Meta criticizes ‘flawed’ German antitrust ruling

Facebook owner Meta Platforms said on Tuesday (May 10) that a German antitrust order limiting its data collection was “clearly flawed” and undermined European data protection regulations.

As Reuters reported, Meta’s criticisms came after Germany’s antitrust watchdog ordered the social media giant to stop collecting user data without consent, alleging the company had abused its market power.

The case is part of a broader trend among regulators around the world to take action to limit the power of Big Tech companies.

See also: Meta Challenges Orders to Kill $315M Deal to Acquire Giphy

For example, Meta said last month it was fighting allegations from the UK’s antitrust watchdog that the company was breaching anti-competition rules. Meta has accused the Competition and Markets Authority (CMA) of being “irrational” and “incoherent” when it ruled that Giphy, a GIF search engine, was a competitor in the display advertising market.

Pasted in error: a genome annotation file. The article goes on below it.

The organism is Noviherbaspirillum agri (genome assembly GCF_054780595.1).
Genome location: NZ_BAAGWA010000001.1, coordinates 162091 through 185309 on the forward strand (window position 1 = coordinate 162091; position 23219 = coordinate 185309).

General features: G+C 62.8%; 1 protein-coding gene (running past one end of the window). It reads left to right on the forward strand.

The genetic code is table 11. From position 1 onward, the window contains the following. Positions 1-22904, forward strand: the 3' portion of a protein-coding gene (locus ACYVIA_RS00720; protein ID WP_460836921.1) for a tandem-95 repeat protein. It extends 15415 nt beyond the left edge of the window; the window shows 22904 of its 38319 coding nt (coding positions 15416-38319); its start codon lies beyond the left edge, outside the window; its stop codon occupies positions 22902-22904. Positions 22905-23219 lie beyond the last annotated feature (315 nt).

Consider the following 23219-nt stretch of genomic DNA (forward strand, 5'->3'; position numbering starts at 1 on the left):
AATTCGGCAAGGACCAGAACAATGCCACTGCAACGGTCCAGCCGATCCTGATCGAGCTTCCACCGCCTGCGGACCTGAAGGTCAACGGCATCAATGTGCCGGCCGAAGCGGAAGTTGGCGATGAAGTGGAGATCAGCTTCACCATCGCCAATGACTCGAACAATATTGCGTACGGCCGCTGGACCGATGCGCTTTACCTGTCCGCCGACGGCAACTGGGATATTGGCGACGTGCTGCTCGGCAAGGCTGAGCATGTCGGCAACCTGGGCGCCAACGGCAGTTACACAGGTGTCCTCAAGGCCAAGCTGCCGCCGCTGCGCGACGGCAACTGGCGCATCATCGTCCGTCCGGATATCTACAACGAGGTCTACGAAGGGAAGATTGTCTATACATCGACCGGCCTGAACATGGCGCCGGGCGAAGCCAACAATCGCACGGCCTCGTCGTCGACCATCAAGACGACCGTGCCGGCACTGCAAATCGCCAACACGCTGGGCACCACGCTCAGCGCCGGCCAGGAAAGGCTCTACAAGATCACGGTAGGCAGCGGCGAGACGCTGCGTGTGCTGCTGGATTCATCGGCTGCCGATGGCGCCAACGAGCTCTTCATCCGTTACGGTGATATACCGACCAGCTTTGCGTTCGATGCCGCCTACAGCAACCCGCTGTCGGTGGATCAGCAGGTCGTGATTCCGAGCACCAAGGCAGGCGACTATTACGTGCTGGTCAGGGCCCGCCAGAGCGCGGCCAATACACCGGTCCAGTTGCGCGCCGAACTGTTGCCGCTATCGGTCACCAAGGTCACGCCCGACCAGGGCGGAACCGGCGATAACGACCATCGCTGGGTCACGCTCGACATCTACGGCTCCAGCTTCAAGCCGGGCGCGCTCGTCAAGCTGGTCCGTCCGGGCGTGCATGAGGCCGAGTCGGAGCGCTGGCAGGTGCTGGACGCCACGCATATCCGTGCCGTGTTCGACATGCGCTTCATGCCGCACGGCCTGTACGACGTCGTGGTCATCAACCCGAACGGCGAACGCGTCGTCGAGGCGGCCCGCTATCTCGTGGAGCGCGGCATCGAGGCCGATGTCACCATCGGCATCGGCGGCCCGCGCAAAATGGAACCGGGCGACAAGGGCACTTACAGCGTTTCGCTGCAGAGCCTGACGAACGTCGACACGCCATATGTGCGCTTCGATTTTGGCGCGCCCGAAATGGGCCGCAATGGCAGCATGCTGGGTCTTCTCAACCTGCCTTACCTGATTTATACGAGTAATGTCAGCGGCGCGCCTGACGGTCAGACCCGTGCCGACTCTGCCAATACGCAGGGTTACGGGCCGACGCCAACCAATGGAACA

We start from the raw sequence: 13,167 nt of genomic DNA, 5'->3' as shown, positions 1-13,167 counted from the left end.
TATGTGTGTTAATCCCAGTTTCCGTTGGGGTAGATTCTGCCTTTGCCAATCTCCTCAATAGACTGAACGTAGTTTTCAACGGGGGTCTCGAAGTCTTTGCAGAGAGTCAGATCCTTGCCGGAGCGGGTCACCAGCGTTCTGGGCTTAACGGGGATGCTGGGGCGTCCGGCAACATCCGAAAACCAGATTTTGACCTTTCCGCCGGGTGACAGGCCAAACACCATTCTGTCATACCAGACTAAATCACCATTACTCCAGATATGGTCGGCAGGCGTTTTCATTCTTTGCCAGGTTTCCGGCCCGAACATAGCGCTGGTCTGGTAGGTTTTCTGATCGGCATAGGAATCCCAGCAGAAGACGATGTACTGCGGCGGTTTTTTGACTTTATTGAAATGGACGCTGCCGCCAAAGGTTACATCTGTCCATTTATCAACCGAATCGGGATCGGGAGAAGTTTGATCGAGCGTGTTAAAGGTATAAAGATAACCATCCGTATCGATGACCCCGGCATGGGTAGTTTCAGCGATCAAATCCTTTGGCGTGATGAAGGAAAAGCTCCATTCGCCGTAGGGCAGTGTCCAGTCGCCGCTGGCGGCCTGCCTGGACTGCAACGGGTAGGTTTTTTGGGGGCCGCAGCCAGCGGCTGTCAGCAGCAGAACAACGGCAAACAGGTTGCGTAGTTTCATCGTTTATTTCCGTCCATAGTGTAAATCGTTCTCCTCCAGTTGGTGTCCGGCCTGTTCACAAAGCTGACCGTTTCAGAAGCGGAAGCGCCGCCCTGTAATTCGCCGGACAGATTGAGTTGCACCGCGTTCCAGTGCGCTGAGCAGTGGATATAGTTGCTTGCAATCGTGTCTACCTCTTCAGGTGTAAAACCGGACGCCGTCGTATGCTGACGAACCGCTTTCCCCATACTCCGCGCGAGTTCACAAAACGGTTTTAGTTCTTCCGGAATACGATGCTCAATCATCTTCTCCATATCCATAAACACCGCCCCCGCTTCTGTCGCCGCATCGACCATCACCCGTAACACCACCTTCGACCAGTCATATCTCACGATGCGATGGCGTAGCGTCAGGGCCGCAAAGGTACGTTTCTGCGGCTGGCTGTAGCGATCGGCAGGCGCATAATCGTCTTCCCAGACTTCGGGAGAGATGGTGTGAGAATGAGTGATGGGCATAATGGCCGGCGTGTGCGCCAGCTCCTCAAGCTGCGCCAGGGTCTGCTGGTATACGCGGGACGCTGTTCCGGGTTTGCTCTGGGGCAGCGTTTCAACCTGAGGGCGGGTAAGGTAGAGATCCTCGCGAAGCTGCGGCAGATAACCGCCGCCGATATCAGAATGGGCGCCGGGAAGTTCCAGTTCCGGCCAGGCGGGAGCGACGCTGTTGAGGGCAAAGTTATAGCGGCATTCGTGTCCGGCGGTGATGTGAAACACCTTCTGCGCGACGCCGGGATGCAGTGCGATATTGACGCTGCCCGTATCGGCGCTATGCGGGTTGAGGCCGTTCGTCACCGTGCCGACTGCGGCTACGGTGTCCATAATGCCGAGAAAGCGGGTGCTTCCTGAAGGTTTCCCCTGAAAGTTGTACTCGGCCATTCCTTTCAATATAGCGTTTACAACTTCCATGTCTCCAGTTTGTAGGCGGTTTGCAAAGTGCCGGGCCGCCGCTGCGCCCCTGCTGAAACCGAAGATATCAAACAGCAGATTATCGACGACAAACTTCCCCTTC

Meta’s attorneys are trying to overturn the AMC’s order to void the $315 million deal to acquire Giphy. Meta said that despite the AMC’s review of more than 280,000 documents from the merging parties, there is no evidence that they compete in the advertising market.

Reuters noted that the flaw in the German case stems from the fact that the country’s watchdog overstepped its authority by using its antitrust powers to attack data protection. Meta sued the watchdog in German court, arguing the order was “clearly flawed”.

Read more: Germany announces new restrictions on the power of Meta

Last week, Germany’s Federal Cartel Office said it planned to impose tougher regulations on Meta, saying the company was of “primary importance for competition between markets”.

This designation gives the regulator additional authority to limit the market power of Big Tech companies, and legislation approved in 2021 in Germany gives the Cartel Office the power to prohibit activities it deems anti-competitive. The bureau said last week that Meta operates a thriving, ad-supported social media ecosystem used by much of the German population.



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